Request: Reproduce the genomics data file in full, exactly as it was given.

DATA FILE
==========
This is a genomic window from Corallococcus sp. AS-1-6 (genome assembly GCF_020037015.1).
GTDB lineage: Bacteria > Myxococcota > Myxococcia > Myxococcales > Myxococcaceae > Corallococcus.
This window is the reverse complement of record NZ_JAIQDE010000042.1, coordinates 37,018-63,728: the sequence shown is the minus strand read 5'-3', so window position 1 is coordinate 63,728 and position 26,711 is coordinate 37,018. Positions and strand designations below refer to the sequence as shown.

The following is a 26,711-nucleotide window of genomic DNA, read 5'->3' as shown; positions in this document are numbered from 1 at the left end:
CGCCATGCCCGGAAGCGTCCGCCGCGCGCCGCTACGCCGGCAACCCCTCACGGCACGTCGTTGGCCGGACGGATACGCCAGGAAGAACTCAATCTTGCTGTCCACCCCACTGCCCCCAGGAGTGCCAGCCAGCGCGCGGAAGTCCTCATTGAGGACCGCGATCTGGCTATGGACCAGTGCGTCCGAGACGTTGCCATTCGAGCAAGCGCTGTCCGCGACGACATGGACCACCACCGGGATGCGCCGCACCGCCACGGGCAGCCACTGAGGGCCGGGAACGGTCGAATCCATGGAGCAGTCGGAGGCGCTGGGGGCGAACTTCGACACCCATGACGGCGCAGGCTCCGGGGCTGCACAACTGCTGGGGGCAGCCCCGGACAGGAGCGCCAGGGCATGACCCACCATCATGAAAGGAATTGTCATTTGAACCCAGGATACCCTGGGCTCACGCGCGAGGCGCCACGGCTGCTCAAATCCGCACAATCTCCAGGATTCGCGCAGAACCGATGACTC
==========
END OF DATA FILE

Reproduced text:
This is a genomic window from Corallococcus sp. AS-1-6 (genome assembly GCF_020037015.1).
GTDB lineage: Bacteria > Myxococcota > Myxococcia > Myxococcales > Myxococcaceae > Corallococcus.
This window is the reverse complement of record NZ_JAIQDE010000042.1, coordinates 37,018-63,728: the sequence shown is the minus strand read 5'-3', so window position 1 is coordinate 63,728 and position 26,711 is coordinate 37,018. Positions and strand designations below refer to the sequence as shown.

The following is a 26,711-nucleotide window of genomic DNA, read 5'->3' as shown; positions in this document are numbered from 1 at the left end:
CGCCATGCCCGGAAGCGTCCGCCGCGCGCCGCTACGCCGGCAACCCCTCACGGCACGTCGTTGGCCGGACGGATACGCCAGGAAGAACTCAATCTTGCTGTCCACCCCACTGCCCCCAGGAGTGCCAGCCAGCGCGCGGAAGTCCTCATTGAGGACCGCGATCTGGCTATGGACCAGTGCGTCCGAGACGTTGCCATTCGAGCAAGCGCTGTCCGCGACGACATGGACCACCACCGGGATGCGCCGCACCGCCACGGGCAGCCACTGAGGGCCGGGAACGGTCGAATCCATGGAGCAGTCGGAGGCGCTGGGGGCGAACTTCGACACCCATGACGGCGCAGGCTCCGGGGCTGCACAACTGCTGGGGGCAGCCCCGGACAGGAGCGCCAGGGCATGACCCACCATCATGAAAGGAATTGTCATTTGAACCCAGGATACCCTGGGCTCACGCGCGAGGCGCCACGGCTGCTCAAATCCGCACAATCTCCAGGATTCGCGCAGAACCGATGACTC